In-Flight Press Conference of His Holiness Pope Francis from Albania to Rome
On his return flight from Albania to Rome, 21 September, the Holy Father answered questions put to him by journalists regarding his Apostolic Trip.
We are very grateful to the Holy Father for being with us, especially at the end of so busy a day. He wanted to be available to us for a few questions about the trip. So we chose to have the questions asked by our three Albanian colleagues, who have been with us for the entire trip. They travelled to Rome to make this journey with you, and now they are returning once more to Rome to conclude the experience. They are from three Albanian television stations. We begin with Mrs. Mira Tuci, from Albanian national television.
Your Holiness set out with a certain idea of Albanians, of Albania. How Albanians have suffered but are also tolerant. Did you find any other qualities in the Albanians which you met? Are these qualities the right ones to make the eagle return to the nest?
I would say that I came to a better understanding of those things you mentioned, but I was also able to see at close hand the suffering which you Albanians endured. The matter of tolerance… I would put it differently. Albanians are not so much “tolerant” – they are brothers and sisters. They have the ability to be brothers and sisters: and that is something more important. And this is evident in the way they live with one another, in the cooperation between Muslims, Orthodox and Catholics. They cooperate, but as brothers and sisters, no? Another thing which struck me from the beginning is how young the country is. After I noted this, I was told that it is the youngest country of Europe. But Albania has, it is clear, a superior development in culture and also in governance, thanks to this brotherhood.
Your Holiness, what were your emotions as you drove down the central boulevard of Tirana, under the pictures of the clergy who were martyred during the communist regime, in a country in which until twenty-five years ago atheism had been officially imposed?
For two months I have been working to understand that difficult period in Albania; I tried to understand how it began. But from the beginning you [also] have beautiful, strong cultural roots, a great culture. I tried to understand this and it was a cruel period; the level of cruelty was horrible. When I saw those photographs (and there were not only Catholics, but Orthodox also Muslims as well…) and I thought of how they were told that they could not believe in God… [and when they said:] “I do believe in God”, they were immediately executed. So I would say that all three religious groups bore witness to God and now they are bearing witness to brotherhood.
Your Holiness, you visited Albania, which is a country with a Muslim majority. But your visit took place at a very uncertain time in our world. You yourself have said that the third world war has already begun. Is the message of your visit for Albanians alone, or for others too?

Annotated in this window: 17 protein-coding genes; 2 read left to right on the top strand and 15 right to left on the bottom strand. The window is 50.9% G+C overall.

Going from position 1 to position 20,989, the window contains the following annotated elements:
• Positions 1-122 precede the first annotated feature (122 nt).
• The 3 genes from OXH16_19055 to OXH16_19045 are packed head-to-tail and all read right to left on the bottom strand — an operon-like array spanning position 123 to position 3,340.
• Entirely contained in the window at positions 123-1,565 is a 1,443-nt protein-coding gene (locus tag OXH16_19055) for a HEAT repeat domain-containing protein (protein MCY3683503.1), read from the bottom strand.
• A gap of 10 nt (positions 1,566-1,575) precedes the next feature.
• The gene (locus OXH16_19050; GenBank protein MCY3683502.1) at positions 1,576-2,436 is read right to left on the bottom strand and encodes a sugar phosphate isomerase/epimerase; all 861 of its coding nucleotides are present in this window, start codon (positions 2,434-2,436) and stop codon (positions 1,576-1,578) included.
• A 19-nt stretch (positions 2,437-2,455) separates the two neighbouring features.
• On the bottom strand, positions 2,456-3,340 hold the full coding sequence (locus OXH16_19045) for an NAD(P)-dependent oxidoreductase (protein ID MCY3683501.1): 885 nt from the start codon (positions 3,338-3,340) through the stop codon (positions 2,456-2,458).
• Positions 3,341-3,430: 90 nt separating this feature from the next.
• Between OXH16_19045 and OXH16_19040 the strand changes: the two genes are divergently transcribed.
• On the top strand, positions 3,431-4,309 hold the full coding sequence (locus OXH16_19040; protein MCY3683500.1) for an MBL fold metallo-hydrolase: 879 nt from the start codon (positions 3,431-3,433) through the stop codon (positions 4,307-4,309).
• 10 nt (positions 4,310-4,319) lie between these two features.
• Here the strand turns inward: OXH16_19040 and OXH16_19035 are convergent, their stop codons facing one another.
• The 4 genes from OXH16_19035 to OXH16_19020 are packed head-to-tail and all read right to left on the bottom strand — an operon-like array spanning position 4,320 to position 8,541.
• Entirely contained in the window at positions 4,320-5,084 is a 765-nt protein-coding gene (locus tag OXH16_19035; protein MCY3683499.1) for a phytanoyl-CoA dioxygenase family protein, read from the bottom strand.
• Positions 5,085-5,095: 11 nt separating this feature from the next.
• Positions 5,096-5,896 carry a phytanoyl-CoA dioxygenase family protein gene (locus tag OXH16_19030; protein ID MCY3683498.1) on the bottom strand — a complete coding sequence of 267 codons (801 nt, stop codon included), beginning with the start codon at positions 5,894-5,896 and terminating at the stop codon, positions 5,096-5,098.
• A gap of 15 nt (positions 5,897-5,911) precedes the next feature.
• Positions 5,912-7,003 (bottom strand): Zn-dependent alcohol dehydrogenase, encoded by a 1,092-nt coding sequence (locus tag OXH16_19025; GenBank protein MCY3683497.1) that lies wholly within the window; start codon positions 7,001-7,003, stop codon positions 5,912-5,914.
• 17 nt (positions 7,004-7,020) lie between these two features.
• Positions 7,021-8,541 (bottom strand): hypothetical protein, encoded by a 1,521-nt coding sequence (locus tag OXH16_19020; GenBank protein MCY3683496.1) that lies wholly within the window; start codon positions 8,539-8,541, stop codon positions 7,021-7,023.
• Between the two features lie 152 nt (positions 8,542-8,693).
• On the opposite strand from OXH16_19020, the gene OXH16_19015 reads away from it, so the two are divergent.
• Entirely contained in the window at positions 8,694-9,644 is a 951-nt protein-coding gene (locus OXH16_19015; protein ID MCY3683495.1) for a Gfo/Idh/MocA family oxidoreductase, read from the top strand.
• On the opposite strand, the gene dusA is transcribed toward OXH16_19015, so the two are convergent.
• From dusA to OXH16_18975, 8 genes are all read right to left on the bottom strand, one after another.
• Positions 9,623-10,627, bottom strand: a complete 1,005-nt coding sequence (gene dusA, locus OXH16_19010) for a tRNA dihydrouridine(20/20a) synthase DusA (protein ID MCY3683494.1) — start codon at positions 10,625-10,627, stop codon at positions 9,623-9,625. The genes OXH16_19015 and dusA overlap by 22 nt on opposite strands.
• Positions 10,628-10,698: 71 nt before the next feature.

No, it is for others too. It is broader. Albania has taken the route of peace, coexistence and cooperation, which extends to other countries which also have various ethnic roots. You said that it is a country with a Muslim majority. True, but it is not a Muslim country; it is a European country. This was a surprise to me. Albania is a European country precisely because of its culture – the culture of coexistence, also its past culture.
Now that you have made this visit to Albania, which is in Europe, what will be your next ones?
I can’t alter the geography. The next visits will be on 25 November to Strasbourg, for both the Council of Europe and the European Parliament. And then 28 November, perhaps, to Turkey, to be present on the 30th for the Feast of Saint Andrew with Patriarch Bartholomaios.
Your Holiness, we have come to see that you have a vision of Albania somewhat different than that of Europeans. In other words, we see Europe pretty much as the European Union. You chose as the first European country which you visited a country on the periphery, one which is not a member of the European Union. What might this say to those who only see the Europe of the “powerful”?
That this trip of mine is a message, it is a sign: it is a sign which I wish to give.
I think that all of us saw you weep for the first time; you were greatly moved by that encounter [with the living martyrs]. It was, I believe, the most moving moment of the visit.
To listen to a martyr speak about his own martyrdom is powerful! I believe that all of us present were moved: all of us. Those witnesses spoke as if they were talking about someone else, so naturally and so humbly. It did me good!
Thank you very much, and enjoy your dinner.
[Provided by the Vatican Press Office]
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